What Shows Will It Remind You Of? Any apocalyptic show, especially ones based on comic book series, gets compared to The Walking Dead. And this one compresses that show’s multi-series universe into one complex series. This also has a bit of a feel of another mass casualty series, The Leftovers.
Our Take: In addition to the intriguing story of a society that’s driven by women, Y: The Last Man is also a story of how that society adapts after a mass casualty event, and the power and resiliency of the women that are left to figure how to reconfigure society. There are still places where men dominate, as we see when Sen. Brown sits in a meeting with the President and higher-ups in the military; when the mass event hits, 90% of the people in the room die. At a certain point, the senator will be elevated to president (you don’t get Diane Lane to play a mere senator, do you?), and how she shepherds the U.S. through this change will be interesting to watch.
Other issues will be examined, like how someone like Sam, a trans man, navigates the world. He survived because, as a trans man, he doesn’t have a Y chromosome. His story will definitely explore the whole idea of gender, and how people separate it from its biological origins. There will be gender-fluid people who die and those who don’t, and trans women that die because they have a Y chromosome. We’re hoping that Sam gets more play here — we don’t see a lot of him in the first episode — because that’s a deep story reservoir to mine.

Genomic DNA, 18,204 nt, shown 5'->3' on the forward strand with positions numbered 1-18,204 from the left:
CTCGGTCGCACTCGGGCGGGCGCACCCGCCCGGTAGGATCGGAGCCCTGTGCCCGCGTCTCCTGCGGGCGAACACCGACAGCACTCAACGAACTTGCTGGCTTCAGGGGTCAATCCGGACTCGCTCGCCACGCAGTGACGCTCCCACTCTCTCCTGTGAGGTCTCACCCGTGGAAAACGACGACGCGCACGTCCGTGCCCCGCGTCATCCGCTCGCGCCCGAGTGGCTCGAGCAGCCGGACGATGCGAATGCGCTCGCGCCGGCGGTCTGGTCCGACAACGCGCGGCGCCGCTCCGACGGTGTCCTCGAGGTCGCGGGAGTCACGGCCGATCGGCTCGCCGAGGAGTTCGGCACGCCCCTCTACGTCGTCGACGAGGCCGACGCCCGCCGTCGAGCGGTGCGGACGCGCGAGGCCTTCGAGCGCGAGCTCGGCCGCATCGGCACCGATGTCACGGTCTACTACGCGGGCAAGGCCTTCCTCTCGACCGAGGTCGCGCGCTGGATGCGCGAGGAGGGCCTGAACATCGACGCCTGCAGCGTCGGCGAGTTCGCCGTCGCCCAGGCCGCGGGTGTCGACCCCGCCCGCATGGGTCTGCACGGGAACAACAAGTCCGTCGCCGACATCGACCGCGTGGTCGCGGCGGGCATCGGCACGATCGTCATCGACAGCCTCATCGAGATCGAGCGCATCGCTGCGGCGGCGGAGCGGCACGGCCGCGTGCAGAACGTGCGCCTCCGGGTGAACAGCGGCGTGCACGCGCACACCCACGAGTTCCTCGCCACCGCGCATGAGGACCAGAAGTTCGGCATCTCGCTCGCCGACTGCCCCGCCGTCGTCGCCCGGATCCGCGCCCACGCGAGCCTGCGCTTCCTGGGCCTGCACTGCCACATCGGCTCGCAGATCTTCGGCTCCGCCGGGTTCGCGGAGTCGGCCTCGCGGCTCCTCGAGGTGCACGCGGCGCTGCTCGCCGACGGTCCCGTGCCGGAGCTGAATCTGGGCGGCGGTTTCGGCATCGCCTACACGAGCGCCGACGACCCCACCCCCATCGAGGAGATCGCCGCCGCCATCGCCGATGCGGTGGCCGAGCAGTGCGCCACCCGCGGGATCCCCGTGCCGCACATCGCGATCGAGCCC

Of course, the mystery behind Yorick’s survival will be the main thrust of the first season. Giving us the scene three weeks after the event and seeing that he’s still alive really didn’t help the dramatic propulsion of the first episode; we know what’s coming and we know that Yorick will come out the other end alive. That made the setups of all the stories drag a bit. But as the season goes along, we’re looking forward to seeing the frantic search for answers, and how Yorick and his magical DNA can restart society.
Sex and Skin: Nothing overt in the first episode.
Parting Shot: Yorick wakes up on his couch, with his monkey flinging Cheetos at him. He calls for Beth, finds out phones are dead, then looks out his window to see the devastation.
Sleeper Star: We’re Marin Ireland fans going back to Sneaky Pete, and we’re wondering how her character Nora will cope with the deaths of her husband and son while keeping her daughter protected. But we’ll also see how she grows now that she’s not under the thumb of patriarchal dickwads like her old boss. We also like Jess Salgueiro as Christine Flores, who works on Sen. Brown’s staff and barely seems to have her act together.
Most Pilot-y Line: Some boring dude tells the Senator during the birthday party, “We’re thinking of built-ins for the den. Laure knows a guy on the Cape that makes them out of old World War II vessels.” Wow, that would bore the hell out of anyone, much less a senator who still thinks she’s a DC outsider.
Our Call: STREAM IT. Y: The Last Man suffers from a slow-moving first episode, but the story it sets up is intriguing and full of story possibilities.
Joel Keller (@joelkeller) writes about food, entertainment, parenting and tech, but he doesn’t kid himself: he’s a TV junkie. His writing has appeared in the New York Times, Slate, Salon, RollingStone.com, VanityFair.com, Fast Company and elsewhere.